I was contemplating the next post when, as luck would have it, the internet provided the subject for me!  It’s been apparent lately, at least to me, that everyone is in a rush to get content out to the connected world and in doing so they often commit the sin of not proofreading.  At Phil On Business (POB) we probably take reviewing content to an extreme and experience too much of a condition known to many as “paralysis of analysis”.  All content, our own, and that of our clients goes through many reviews before we greenlight it for digital or print distribution.  Digital distribution is of course, easier to repair if something is caught after the fact – print is another story.  While both can be embarrassing, print can be extremely expensive and time-consuming to fix.

We use several products to ensure that content is ready for distribution and even with these tools, safeguards, and review – occasionally something slips through the filters.  Nothing is 100% effective but the small amount of effort it takes before hitting the publish key is well worth the time.

Here are a few simple steps for checking the mechanics your content:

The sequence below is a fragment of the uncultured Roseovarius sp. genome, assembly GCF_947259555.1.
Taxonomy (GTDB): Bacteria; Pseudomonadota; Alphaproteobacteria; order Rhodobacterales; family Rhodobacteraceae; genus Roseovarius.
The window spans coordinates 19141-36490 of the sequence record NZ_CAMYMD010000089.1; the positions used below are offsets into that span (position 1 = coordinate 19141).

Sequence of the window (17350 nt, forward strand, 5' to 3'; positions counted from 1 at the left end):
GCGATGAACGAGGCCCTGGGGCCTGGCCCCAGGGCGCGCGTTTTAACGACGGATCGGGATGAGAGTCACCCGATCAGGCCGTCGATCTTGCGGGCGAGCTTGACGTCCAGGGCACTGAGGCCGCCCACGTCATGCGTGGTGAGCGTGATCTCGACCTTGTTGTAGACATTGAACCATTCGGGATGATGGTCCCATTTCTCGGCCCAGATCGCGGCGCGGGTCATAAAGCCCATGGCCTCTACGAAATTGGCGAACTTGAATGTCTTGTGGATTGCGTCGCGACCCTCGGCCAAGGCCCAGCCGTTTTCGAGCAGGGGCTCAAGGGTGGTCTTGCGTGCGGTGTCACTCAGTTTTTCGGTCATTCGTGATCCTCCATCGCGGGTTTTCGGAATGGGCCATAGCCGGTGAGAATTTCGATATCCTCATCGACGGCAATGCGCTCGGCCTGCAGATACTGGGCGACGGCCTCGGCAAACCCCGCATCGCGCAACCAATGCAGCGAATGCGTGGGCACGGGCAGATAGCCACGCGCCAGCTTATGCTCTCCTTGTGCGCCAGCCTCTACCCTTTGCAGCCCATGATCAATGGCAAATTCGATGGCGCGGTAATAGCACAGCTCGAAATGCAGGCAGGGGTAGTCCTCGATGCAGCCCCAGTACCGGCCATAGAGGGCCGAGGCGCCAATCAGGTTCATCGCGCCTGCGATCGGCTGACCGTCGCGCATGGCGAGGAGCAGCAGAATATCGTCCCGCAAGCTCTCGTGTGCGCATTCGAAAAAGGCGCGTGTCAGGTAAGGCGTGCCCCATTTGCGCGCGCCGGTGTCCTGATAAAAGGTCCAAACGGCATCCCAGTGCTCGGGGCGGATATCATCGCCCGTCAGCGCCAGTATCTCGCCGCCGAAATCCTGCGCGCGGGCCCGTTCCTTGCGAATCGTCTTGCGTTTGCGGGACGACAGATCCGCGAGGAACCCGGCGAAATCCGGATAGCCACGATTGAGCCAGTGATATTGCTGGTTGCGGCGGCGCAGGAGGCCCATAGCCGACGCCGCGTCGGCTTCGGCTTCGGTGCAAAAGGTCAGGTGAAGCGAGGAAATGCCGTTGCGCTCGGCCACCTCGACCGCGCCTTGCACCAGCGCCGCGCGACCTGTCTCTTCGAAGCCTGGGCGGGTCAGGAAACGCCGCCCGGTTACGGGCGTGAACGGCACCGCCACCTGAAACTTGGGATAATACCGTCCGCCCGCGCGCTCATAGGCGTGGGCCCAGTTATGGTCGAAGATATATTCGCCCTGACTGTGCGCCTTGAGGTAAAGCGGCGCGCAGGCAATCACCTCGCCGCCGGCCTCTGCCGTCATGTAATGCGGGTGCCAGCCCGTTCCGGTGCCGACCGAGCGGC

1.)    Word Processor – We always write our content in a word processor first, then transfer to the publishing platform.  Using some of the tools we list below will allow you to catch most problems before you post your content.

2.)    Spellcheck – for the love of God, turn it on.  Once someone catches a misspelled word in your post, their concentration is broken and they’ll have a hard time moving on with your content.

3.)    Grammar Checker – we use Grammarly, it has extensions for Chrome, Microsoft Word, Outlook, Windows, and other applications.

4.)    Punctuation – this is trickier, there are so many rules and schools of thought on punctuation, our rule is – too much makes your content difficult to read and too little makes it confusing.  Grammarly offers punctuation checking with a paid subscription and here’s one that’s free Gregory’s Writing Site.